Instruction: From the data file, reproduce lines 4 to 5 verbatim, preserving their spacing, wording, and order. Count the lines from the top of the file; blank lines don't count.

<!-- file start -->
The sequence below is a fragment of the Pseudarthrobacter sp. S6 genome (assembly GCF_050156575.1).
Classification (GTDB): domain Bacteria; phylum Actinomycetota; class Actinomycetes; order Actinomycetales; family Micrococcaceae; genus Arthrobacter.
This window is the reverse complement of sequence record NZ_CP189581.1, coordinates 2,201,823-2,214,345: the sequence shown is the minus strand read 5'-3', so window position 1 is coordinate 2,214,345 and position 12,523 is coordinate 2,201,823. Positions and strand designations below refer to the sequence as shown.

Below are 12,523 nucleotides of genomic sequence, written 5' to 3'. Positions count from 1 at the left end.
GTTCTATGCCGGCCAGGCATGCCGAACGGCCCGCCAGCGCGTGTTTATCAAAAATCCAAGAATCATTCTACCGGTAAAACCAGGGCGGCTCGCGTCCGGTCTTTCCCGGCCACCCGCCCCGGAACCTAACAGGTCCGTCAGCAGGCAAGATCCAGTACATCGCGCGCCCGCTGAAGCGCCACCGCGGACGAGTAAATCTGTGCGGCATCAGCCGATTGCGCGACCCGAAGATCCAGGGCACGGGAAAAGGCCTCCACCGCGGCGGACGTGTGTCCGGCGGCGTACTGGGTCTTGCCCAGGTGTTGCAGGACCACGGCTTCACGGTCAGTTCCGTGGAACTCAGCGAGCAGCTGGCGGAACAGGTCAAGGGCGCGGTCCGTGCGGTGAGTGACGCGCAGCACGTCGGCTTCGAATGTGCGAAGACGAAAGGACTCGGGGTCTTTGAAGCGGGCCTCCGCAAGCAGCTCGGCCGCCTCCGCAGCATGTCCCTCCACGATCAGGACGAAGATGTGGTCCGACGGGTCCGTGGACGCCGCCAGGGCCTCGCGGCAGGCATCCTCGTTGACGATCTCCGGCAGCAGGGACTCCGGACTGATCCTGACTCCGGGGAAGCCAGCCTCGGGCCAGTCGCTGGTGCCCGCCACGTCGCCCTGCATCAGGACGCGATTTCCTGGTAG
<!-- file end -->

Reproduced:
Below are 12,523 nucleotides of genomic sequence, written 5' to 3'. Positions count from 1 at the left end.
GTTCTATGCCGGCCAGGCATGCCGAACGGCCCGCCAGCGCGTGTTTATCAAAAATCCAAGAATCATTCTACCGGTAAAACCAGGGCGGCTCGCGTCCGGTCTTTCCCGGCCACCCGCCCCGGAACCTAACAGGTCCGTCAGCAGGCAAGATCCAGTACATCGCGCGCCCGCTGAAGCGCCACCGCGGACGAGTAAATCTGTGCGGCATCAGCCGATTGCGCGACCCGAAGATCCAGGGCACGGGAAAAGGCCTCCACCGCGGCGGACGTGTGTCCGGCGGCGTACTGGGTCTTGCCCAGGTGTTGCAGGACCACGGCTTCACGGTCAGTTCCGTGGAACTCAGCGAGCAGCTGGCGGAACAGGTCAAGGGCGCGGTCCGTGCGGTGAGTGACGCGCAGCACGTCGGCTTCGAATGTGCGAAGACGAAAGGACTCGGGGTCTTTGAAGCGGGCCTCCGCAAGCAGCTCGGCCGCCTCCGCAGCATGTCCCTCCACGATCAGGACGAAGATGTGGTCCGACGGGTCCGTGGACGCCGCCAGGGCCTCGCGGCAGGCATCCTCGTTGACGATCTCCGGCAGCAGGGACTCCGGACTGATCCTGACTCCGGGGAAGCCAGCCTCGGGCCAGTCGCTGGTGCCCGCCACGTCGCCCTGCATCAGGACGCGATTTCCTGGTAG